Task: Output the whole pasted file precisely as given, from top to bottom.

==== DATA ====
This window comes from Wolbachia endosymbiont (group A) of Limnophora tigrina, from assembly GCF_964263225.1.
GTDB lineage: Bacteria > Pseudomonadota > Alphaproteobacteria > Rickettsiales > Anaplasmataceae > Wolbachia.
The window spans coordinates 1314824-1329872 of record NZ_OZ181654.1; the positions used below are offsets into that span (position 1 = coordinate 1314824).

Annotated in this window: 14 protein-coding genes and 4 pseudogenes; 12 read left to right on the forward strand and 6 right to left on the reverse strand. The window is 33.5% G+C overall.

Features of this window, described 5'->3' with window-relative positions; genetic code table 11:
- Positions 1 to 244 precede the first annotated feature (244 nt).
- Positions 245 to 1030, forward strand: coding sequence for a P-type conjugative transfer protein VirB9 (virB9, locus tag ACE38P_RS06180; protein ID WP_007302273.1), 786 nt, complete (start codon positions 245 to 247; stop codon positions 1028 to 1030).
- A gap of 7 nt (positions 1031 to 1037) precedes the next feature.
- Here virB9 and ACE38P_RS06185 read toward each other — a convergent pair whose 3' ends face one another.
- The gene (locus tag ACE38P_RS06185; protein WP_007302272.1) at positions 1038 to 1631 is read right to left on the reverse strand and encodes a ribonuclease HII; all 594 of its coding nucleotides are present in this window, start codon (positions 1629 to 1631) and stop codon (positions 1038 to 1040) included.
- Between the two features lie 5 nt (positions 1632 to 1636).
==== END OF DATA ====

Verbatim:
This window comes from Wolbachia endosymbiont (group A) of Limnophora tigrina, from assembly GCF_964263225.1.
GTDB lineage: Bacteria > Pseudomonadota > Alphaproteobacteria > Rickettsiales > Anaplasmataceae > Wolbachia.
The window spans coordinates 1314824-1329872 of record NZ_OZ181654.1; the positions used below are offsets into that span (position 1 = coordinate 1314824).

Annotated in this window: 14 protein-coding genes and 4 pseudogenes; 12 read left to right on the forward strand and 6 right to left on the reverse strand. The window is 33.5% G+C overall.

Features of this window, described 5'->3' with window-relative positions; genetic code table 11:
- Positions 1 to 244 precede the first annotated feature (244 nt).
- Positions 245 to 1030, forward strand: coding sequence for a P-type conjugative transfer protein VirB9 (virB9, locus tag ACE38P_RS06180; protein ID WP_007302273.1), 786 nt, complete (start codon positions 245 to 247; stop codon positions 1028 to 1030).
- A gap of 7 nt (positions 1031 to 1037) precedes the next feature.
- Here virB9 and ACE38P_RS06185 read toward each other — a convergent pair whose 3' ends face one another.
- The gene (locus tag ACE38P_RS06185; protein WP_007302272.1) at positions 1038 to 1631 is read right to left on the reverse strand and encodes a ribonuclease HII; all 594 of its coding nucleotides are present in this window, start codon (positions 1629 to 1631) and stop codon (positions 1038 to 1040) included.
- Between the two features lie 5 nt (positions 1632 to 1636).